UNICODE_STRING          deviceLinkUnicodeString;

    DbgPrint (  "bsod.SYS: entering DriverEntry\n");

    // Setup the device name
    RtlInitUnicodeString    (   &deviceNameUnicodeString,
                                deviceNameBuffer
                            );

    // Create the device used for bsod communications
    ntStatus    =   IoCreateDevice  (   pDriverObject,
                                        0,
                                        &deviceNameUnicodeString,
                                        FILE_DEVICE_BSOD,
                                        0,
                                        TRUE,
                                        &pbsodDevice
                                    );

    // If successful, make a symbolic link that allows for the device
    // object's access from Win32 programs
    if  (   NT_SUCCESS  (   ntStatus))
        {
            // Create a symbolic link that the application can specify to gain access
            // to this driver/device
            RtlInitUnicodeString    (   &deviceLinkUnicodeString,
                                        deviceLinkBuffer
                                    );

            ntStatus    =    IoCreateSymbolicLink   (   &deviceLinkUnicodeString,
                                                        &deviceNameUnicodeString
                                                    );
            if  (   !NT_SUCCESS (   ntStatus))
                {

                    DbgPrint (("bsod.SYS: IoCreateSymbolicLink failed\n"));
       
                }

            // Create dispatch points for all routines that must be handled.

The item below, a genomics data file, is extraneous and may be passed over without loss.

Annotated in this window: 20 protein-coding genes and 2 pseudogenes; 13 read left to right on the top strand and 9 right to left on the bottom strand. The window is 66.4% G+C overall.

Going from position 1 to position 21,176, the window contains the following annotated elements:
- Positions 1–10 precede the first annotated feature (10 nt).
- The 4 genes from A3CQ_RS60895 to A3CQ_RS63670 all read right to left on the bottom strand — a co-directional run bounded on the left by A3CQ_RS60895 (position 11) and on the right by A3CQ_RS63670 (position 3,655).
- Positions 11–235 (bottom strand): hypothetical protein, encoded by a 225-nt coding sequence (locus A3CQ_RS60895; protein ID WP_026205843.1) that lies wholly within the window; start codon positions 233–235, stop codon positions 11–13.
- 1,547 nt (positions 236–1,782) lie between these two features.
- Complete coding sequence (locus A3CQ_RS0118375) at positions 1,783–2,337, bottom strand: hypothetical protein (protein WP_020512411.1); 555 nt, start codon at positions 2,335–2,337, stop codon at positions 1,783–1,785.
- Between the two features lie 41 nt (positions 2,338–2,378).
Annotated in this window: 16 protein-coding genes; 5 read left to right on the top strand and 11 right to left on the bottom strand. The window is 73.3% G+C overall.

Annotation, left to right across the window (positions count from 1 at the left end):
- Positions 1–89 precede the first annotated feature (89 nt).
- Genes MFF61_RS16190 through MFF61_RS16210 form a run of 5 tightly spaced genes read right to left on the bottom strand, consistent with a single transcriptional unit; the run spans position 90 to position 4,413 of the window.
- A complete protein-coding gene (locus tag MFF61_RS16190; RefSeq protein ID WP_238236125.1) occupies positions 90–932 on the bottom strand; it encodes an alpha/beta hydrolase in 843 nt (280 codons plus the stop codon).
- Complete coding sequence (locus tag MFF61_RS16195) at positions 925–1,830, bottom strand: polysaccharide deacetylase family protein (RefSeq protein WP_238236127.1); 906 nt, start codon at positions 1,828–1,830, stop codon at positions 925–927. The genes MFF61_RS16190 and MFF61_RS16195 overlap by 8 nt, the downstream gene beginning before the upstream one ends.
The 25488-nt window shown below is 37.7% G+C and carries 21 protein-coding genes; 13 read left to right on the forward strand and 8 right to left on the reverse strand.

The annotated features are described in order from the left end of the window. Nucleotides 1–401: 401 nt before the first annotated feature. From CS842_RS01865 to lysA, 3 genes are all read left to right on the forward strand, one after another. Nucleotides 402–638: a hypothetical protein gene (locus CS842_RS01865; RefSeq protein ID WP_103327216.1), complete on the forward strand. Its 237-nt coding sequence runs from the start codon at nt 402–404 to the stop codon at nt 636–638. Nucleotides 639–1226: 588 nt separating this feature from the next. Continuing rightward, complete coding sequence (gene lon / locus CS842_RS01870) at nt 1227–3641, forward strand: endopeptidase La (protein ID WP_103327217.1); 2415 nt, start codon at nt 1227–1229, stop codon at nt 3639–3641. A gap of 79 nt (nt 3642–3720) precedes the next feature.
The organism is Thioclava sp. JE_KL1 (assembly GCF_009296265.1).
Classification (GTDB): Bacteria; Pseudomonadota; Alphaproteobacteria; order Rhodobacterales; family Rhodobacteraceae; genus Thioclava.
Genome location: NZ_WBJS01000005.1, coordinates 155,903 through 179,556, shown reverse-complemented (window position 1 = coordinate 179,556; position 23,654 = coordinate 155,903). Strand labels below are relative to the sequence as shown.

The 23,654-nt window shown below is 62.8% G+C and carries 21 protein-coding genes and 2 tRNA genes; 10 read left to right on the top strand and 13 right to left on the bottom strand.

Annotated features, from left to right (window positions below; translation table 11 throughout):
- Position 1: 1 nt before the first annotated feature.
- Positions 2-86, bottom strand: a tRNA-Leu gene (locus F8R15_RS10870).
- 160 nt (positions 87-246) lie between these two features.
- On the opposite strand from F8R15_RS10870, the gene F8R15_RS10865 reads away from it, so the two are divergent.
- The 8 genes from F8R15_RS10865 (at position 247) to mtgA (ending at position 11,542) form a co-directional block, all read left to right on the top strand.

pDriverObject->MajorFunction    [ IRP_MJ_CREATE]            =
            pDriverObject->MajorFunction    [ IRP_MJ_CLOSE]             =
            pDriverObject->MajorFunction    [ IRP_MJ_DEVICE_CONTROL]    =   bsodDispatchIoctl;
            pDriverObject->DriverUnload                                 =   bsodUnload;

        }

    //
    // If something went wrong, cleanup the device object and don't load
    //
    if  (   !NT_SUCCESS (   ntStatus))
        {

            DbgPrint    (   "bsod: Failed to create our device!\n");

            if  (   pbsodDevice)
                {

                    IoDeleteDevice  (   pbsodDevice);
                }

            return  (   ntStatus);
        }

    return  (   ntStatus);
}


VOID bsodUnload   (   IN  PDRIVER_OBJECT  DriverObject)
{
    WCHAR                  deviceLinkBuffer []      =   L"\\DosDevices\\bsod";
    UNICODE_STRING         deviceLinkUnicodeString;

    // Delete the symbolic link for our bsod device
    RtlInitUnicodeString    (   &deviceLinkUnicodeString,   deviceLinkBuffer);
    IoDeleteSymbolicLink    (   &deviceLinkUnicodeString);

    DbgPrint    ("bsod.SYS: unloading\n");

    // Delete the device object, making sure that the bsod device
    // object is always deleted.
    if  (   pbsodDevice   ==  DriverObject->DeviceObject)  
        {

            IoDeleteDevice  (   DriverObject->DeviceObject);

        }
     else
        {
            IoDeleteDevice  (   DriverObject->DeviceObject);
            IoDeleteDevice  (   pbsodDevice);
        }

    DbgPrint    (   "bsod.SYS: deleted devices\n");

    DbgPrint    (   "bsod.SYS: freed memory\n");
}

To build the above example, go to 'http://www.microsoft.com/hwdev/ddk/' and download the DDK.
0
 
LVL 86

Expert Comment

by:jkr
ID: 2734394
Oh, yes, and that's how to actually call the driver:

#include <windows.h>
#include <stdio.h>

#include <devioctl.h>

#define FILE_DEVICE_BSOD     0x00009000
#define IOCTL_BSOD           ( ULONG) CTL_CODE( FILE_DEVICE_BSOD, 0x00, METHOD_NEITHER, FILE_ANY_ACCESS )


BOOL OpenDevice( IN LPCTSTR DriverName, HANDLE * lphDevice )
{
    TCHAR    completeDeviceName[64];
    HANDLE   hDevice;

    //
    // Create a \\.\XXX device name that CreateFile can use
    //
    // NOTE: We're making an assumption here that the driver
    //       has created a symbolic link using it's own name